Time and Temp


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• African daisies
• California Poppy
• Calendula
• Calla Lily
• Narcissus
• Lavander
• Ivy geranium
• Mexican Sage
• Pride of Madera
• Lantana
• Society garlic
• Wild geranium


• Baby arugula
• Onion and garlic greens
• Thyme
• Rhubarb
• Parsley
• Strawberries


Hens eating their eggs – think again

Don nailing new ¼' hardware wire over original 2" wire to keep out birds.

Don nailing new ¼’ hardware wire over original 2″ wire to keep out birds.

When we built our chicken coop 8 years ago, it never occurred to us that wild birds would fly into the coop each day and eat the chicken pellets. Nor did we know that rats from the adjoining open space would come in the night and help themselves. We use ¼” hardware wire around the bottom 3′ and 2″ square welded wire on the top.

I really didn’t mind that towhees and sparrows were eating the chicken food, but the numbers increased over the years, probably doubling the amount of feed we use and then the jays arrived.

Our little flock of 3 produce 2-3 eggs a day and that is perfect for our small family. We don’t however, have any extra eggs at this point. Suddenly, the eggs began being pecked, sometimes eaten, shell and all. Yes, hens DO eat eggs occasionally.  We believed our hens were pecking their eggs and eating them. When this happens, the only solution is to ‘dispatch’ the hen. In other words, kill her.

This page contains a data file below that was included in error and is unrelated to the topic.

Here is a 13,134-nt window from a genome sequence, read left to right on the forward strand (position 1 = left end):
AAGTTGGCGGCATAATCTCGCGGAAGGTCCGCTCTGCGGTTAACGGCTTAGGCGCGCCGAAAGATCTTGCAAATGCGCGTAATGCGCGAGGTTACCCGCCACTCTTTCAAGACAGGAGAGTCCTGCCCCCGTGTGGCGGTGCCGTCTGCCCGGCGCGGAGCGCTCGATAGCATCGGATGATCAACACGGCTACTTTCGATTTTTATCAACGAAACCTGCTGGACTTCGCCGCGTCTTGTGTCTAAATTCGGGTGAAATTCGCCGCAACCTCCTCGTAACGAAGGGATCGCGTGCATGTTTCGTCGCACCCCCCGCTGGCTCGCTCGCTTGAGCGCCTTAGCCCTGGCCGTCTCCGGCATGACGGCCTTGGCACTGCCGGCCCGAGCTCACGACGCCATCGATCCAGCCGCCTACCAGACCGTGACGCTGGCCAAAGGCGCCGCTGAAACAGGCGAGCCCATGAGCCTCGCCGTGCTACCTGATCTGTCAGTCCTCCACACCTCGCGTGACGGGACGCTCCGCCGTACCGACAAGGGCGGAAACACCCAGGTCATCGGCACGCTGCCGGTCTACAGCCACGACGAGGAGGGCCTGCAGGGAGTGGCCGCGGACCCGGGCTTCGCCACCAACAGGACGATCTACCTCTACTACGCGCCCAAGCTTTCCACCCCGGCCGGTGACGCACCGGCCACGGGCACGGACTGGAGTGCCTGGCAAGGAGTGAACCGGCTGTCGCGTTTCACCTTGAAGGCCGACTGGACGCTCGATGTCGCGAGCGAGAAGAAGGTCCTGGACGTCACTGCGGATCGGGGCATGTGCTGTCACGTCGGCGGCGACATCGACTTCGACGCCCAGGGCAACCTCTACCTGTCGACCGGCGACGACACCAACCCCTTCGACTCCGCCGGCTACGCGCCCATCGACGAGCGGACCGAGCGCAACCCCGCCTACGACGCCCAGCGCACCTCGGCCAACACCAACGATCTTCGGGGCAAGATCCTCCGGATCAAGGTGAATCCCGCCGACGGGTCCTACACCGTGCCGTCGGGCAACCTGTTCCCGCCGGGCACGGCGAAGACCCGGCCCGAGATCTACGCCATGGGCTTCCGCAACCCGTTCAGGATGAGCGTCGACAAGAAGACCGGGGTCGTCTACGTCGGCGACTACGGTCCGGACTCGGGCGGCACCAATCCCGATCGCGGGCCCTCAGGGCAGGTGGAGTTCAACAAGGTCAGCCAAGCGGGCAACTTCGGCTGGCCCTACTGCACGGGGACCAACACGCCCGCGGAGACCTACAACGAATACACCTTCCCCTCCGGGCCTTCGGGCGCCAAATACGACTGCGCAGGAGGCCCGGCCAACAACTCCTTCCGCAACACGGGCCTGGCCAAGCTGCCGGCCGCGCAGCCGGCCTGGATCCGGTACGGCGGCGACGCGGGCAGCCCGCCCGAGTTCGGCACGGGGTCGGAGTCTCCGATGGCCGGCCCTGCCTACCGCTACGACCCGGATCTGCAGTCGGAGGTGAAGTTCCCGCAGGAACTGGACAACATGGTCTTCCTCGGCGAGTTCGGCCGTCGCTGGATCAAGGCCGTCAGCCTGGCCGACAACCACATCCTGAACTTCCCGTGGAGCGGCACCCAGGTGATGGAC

For a while, we blamed it on Daisy. But alas, we saw (on camera) her leaving the nest with the egg intact. A kind reader also notified me that he saw her leave the egg whole and that there had been a jay nearby waiting.   The indignity of having those 2 delicious, lovely, golden-yolked eggs being devoured each day by those pesky jays was enough to get my husband outside with a new roll of ¼ inch wire, hammer, and staples and spend a couple of afternoons sealing up that pretty little coop. Don covered the original 2″ welded wire (too much trouble to remove) with ¼” hardware wire,

Chicken coop has been reinforced with ¼' hardware wire to keep out wild birds.

Chicken coop has been reinforced with ¼’ hardware wire to keep out wild birds.

The coop is now bird-proof. Since  building  the coop, he has had to do little maintenance over the years. But considering the problem with wild birds we’ve had, I’d recommend to anyone building a coop to spend a few extra dollars and use hardware wire or aviary wire to exclude wild birds, rats, and critters that harass your hens.

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